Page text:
It may be predominantly fescue, but Chambers Bay will play firm and fast — just like other U.S. Opens.


The U.S. Open at Chambers Bay, which kicks off tomorrow at 7 a.m. on the first and 10th tees, will be a U.S. Open of firsts.

It has taken 114 years, but this is the first time that a men’s or women’s U.S. Open will be played on a course that is predominantly fescue. In fact, it’s the first time a men’s or women’s major tournament has been played on a course where fescue is the dominant turf type, outside the British Isles. It’s also the first time a U.S. Open and a golf tournament of this magnitude has been held in the Pacific Northwest.

But one thing that isn’t a first is that Chambers Bay, a Robert Trent Jones Jr. design than opened in 2007, will play like an asphalt parking lot, just like most all U.S. Open courses.

“This course will positively play firm and fast,” said Mike Davis, executive director of the United States Golf Association. “Even if we get some rain, [the course] is built on all sand, which is great, obviously, to allow for good drainage.”

Fescue also doesn’t have any “tackiness” to it, which makes it a great grass to play golf on, Davis said, noting that balls tend to skid on it, where bentgrass has a tendency to grab a ball.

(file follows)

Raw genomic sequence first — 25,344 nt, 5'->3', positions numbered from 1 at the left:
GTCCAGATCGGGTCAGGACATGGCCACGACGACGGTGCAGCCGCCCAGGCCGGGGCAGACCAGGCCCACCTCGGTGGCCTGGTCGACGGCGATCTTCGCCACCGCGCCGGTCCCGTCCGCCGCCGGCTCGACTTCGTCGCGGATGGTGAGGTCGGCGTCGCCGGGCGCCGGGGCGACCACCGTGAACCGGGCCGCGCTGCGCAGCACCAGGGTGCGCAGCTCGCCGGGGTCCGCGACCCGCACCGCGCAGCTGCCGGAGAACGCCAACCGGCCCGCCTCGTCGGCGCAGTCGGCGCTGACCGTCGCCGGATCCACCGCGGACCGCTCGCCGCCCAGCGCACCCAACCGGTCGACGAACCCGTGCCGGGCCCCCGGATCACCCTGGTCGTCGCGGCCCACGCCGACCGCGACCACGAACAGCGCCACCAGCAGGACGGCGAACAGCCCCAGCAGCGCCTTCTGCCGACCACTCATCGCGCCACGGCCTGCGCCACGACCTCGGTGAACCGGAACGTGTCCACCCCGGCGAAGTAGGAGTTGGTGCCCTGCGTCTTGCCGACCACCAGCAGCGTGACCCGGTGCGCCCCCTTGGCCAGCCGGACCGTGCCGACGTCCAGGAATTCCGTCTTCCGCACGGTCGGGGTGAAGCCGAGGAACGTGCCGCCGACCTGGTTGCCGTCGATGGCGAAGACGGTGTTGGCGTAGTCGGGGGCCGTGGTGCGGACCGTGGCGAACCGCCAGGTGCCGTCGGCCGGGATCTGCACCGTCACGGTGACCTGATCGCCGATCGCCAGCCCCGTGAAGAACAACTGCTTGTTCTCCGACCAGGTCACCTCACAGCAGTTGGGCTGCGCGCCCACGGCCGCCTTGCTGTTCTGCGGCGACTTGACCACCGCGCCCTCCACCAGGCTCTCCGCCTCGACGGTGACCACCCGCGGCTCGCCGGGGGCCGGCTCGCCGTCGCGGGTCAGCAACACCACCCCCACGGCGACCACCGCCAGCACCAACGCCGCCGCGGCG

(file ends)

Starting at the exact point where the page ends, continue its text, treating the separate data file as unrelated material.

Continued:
“So it’s a fascinating grass on which to play,” he added.

Davis called Chambers Bay “a big, bold site,” and said the course isn’t “remotely similar” to any course that a U.S. Open has been played on.

“There are places out on the golf course where you have blind shots and semi-blind shots, which in and of itself is a very interesting thing,” Davis said. “Makes you feel like you’re across the pond in one of the great links courses.”

Speaking of which, Davis predicted that some players will love the ground game at Chambers Bay and that others won’t. But that’s the U.S. Open for you.

“It wouldn’t be a U.S. Open if we didn’t get some chirping,” Davis said.

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Photo: Mike Davis, executive director of the USGA, assures that the fescue golf course will play firm and fast. (PHOTO BY LAWRENCE AYLWARD)